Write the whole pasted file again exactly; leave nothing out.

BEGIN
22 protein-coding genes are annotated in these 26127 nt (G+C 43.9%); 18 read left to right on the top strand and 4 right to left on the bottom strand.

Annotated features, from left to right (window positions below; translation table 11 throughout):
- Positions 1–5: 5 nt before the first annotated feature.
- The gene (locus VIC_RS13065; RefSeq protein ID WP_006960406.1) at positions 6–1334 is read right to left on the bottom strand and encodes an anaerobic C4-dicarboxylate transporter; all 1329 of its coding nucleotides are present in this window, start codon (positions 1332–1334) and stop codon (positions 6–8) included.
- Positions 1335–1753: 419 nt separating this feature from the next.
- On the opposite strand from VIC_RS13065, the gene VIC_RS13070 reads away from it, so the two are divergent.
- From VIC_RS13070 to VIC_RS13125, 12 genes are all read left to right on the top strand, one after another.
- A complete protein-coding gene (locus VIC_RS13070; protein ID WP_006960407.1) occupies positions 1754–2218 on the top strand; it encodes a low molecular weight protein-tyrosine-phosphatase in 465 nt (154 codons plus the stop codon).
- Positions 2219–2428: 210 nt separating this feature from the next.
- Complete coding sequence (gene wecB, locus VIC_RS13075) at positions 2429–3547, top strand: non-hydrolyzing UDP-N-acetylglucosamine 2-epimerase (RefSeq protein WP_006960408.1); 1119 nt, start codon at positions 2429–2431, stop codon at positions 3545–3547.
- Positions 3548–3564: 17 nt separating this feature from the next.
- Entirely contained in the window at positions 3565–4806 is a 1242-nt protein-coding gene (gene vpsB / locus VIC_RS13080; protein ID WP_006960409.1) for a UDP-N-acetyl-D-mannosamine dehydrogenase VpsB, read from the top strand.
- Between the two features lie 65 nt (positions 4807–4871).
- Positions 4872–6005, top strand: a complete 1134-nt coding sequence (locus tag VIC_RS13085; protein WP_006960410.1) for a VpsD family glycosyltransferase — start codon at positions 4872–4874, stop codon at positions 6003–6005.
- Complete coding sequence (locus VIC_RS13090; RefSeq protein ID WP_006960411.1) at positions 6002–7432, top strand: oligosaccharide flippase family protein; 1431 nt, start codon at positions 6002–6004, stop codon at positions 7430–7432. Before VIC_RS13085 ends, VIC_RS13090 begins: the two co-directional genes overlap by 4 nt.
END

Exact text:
22 protein-coding genes are annotated in these 26127 nt (G+C 43.9%); 18 read left to right on the top strand and 4 right to left on the bottom strand.

Annotated features, from left to right (window positions below; translation table 11 throughout):
- Positions 1–5: 5 nt before the first annotated feature.
- The gene (locus VIC_RS13065; RefSeq protein ID WP_006960406.1) at positions 6–1334 is read right to left on the bottom strand and encodes an anaerobic C4-dicarboxylate transporter; all 1329 of its coding nucleotides are present in this window, start codon (positions 1332–1334) and stop codon (positions 6–8) included.
- Positions 1335–1753: 419 nt separating this feature from the next.
- On the opposite strand from VIC_RS13065, the gene VIC_RS13070 reads away from it, so the two are divergent.
- From VIC_RS13070 to VIC_RS13125, 12 genes are all read left to right on the top strand, one after another.
- A complete protein-coding gene (locus VIC_RS13070; protein ID WP_006960407.1) occupies positions 1754–2218 on the top strand; it encodes a low molecular weight protein-tyrosine-phosphatase in 465 nt (154 codons plus the stop codon).
- Positions 2219–2428: 210 nt separating this feature from the next.
- Complete coding sequence (gene wecB, locus VIC_RS13075) at positions 2429–3547, top strand: non-hydrolyzing UDP-N-acetylglucosamine 2-epimerase (RefSeq protein WP_006960408.1); 1119 nt, start codon at positions 2429–2431, stop codon at positions 3545–3547.
- Positions 3548–3564: 17 nt separating this feature from the next.
- Entirely contained in the window at positions 3565–4806 is a 1242-nt protein-coding gene (gene vpsB / locus VIC_RS13080; protein ID WP_006960409.1) for a UDP-N-acetyl-D-mannosamine dehydrogenase VpsB, read from the top strand.
- Between the two features lie 65 nt (positions 4807–4871).
- Positions 4872–6005, top strand: a complete 1134-nt coding sequence (locus tag VIC_RS13085; protein WP_006960410.1) for a VpsD family glycosyltransferase — start codon at positions 4872–4874, stop codon at positions 6003–6005.
- Complete coding sequence (locus VIC_RS13090; RefSeq protein ID WP_006960411.1) at positions 6002–7432, top strand: oligosaccharide flippase family protein; 1431 nt, start codon at positions 6002–6004, stop codon at positions 7430–7432. Before VIC_RS13085 ends, VIC_RS13090 begins: the two co-directional genes overlap by 4 nt.